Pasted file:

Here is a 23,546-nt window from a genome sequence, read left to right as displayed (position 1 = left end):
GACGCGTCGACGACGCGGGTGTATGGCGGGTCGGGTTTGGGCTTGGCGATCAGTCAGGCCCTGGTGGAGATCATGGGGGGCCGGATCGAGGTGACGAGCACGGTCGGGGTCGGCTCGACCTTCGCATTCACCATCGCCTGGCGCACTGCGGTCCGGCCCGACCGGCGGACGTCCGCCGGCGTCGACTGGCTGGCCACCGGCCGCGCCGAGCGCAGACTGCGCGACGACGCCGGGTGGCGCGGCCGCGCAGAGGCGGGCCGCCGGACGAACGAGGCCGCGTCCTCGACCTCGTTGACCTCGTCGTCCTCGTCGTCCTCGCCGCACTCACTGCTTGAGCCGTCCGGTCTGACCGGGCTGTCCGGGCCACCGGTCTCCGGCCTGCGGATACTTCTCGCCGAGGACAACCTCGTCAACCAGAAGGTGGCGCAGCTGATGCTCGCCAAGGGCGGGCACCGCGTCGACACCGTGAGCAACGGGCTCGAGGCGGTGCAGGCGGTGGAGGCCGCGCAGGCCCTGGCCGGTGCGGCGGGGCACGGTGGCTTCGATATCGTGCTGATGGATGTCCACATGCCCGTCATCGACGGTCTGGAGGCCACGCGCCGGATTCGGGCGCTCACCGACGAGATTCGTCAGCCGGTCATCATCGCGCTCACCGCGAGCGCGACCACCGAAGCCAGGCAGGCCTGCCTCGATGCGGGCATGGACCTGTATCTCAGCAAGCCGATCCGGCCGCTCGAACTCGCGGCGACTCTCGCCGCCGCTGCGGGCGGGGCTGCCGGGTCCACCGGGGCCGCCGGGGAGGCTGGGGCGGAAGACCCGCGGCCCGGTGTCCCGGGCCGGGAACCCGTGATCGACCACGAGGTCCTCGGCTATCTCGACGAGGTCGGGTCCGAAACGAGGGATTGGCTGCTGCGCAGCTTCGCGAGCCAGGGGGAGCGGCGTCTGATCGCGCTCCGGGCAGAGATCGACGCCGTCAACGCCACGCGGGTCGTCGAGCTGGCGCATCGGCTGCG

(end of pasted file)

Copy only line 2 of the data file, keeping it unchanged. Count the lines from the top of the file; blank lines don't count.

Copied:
GACGCGTCGACGACGCGGGTGTATGGCGGGTCGGGTTTGGGCTTGGCGATCAGTCAGGCCCTGGTGGAGATCATGGGGGGCCGGATCGAGGTGACGAGCACGGTCGGGGTCGGCTCGACCTTCGCATTCACCATCGCCTGGCGCACTGCGGTCCGGCCCGACCGGCGGACGTCCGCCGGCGTCGACTGGCTGGCCACCGGCCGCGCCGAGCGCAGACTGCGCGACGACGCCGGGTGGCGCGGCCGCGCAGAGGCGGGCCGCCGGACGAACGAGGCCGCGTCCTCGACCTCGTTGACCTCGTCGTCCTCGTCGTCCTCGCCGCACTCACTGCTTGAGCCGTCCGGTCTGACCGGGCTGTCCGGGCCACCGGTCTCCGGCCTGCGGATACTTCTCGCCGAGGACAACCTCGTCAACCAGAAGGTGGCGCAGCTGATGCTCGCCAAGGGCGGGCACCGCGTCGACACCGTGAGCAACGGGCTCGAGGCGGTGCAGGCGGTGGAGGCCGCGCAGGCCCTGGCCGGTGCGGCGGGGCACGGTGGCTTCGATATCGTGCTGATGGATGTCCACATGCCCGTCATCGACGGTCTGGAGGCCACGCGCCGGATTCGGGCGCTCACCGACGAGATTCGTCAGCCGGTCATCATCGCGCTCACCGCGAGCGCGACCACCGAAGCCAGGCAGGCCTGCCTCGATGCGGGCATGGACCTGTATCTCAGCAAGCCGATCCGGCCGCTCGAACTCGCGGCGACTCTCGCCGCCGCTGCGGGCGGGGCTGCCGGGTCCACCGGGGCCGCCGGGGAGGCTGGGGCGGAAGACCCGCGGCCCGGTGTCCCGGGCCGGGAACCCGTGATCGACCACGAGGTCCTCGGCTATCTCGACGAGGTCGGGTCCGAAACGAGGGATTGGCTGCTGCGCAGCTTCGCGAGCCAGGGGGAGCGGCGTCTGATCGCGCTCCGGGCAGAGATCGACGCCGTCAACGCCACGCGGGTCGTCGAGCTGGCGCATCGGCTGCG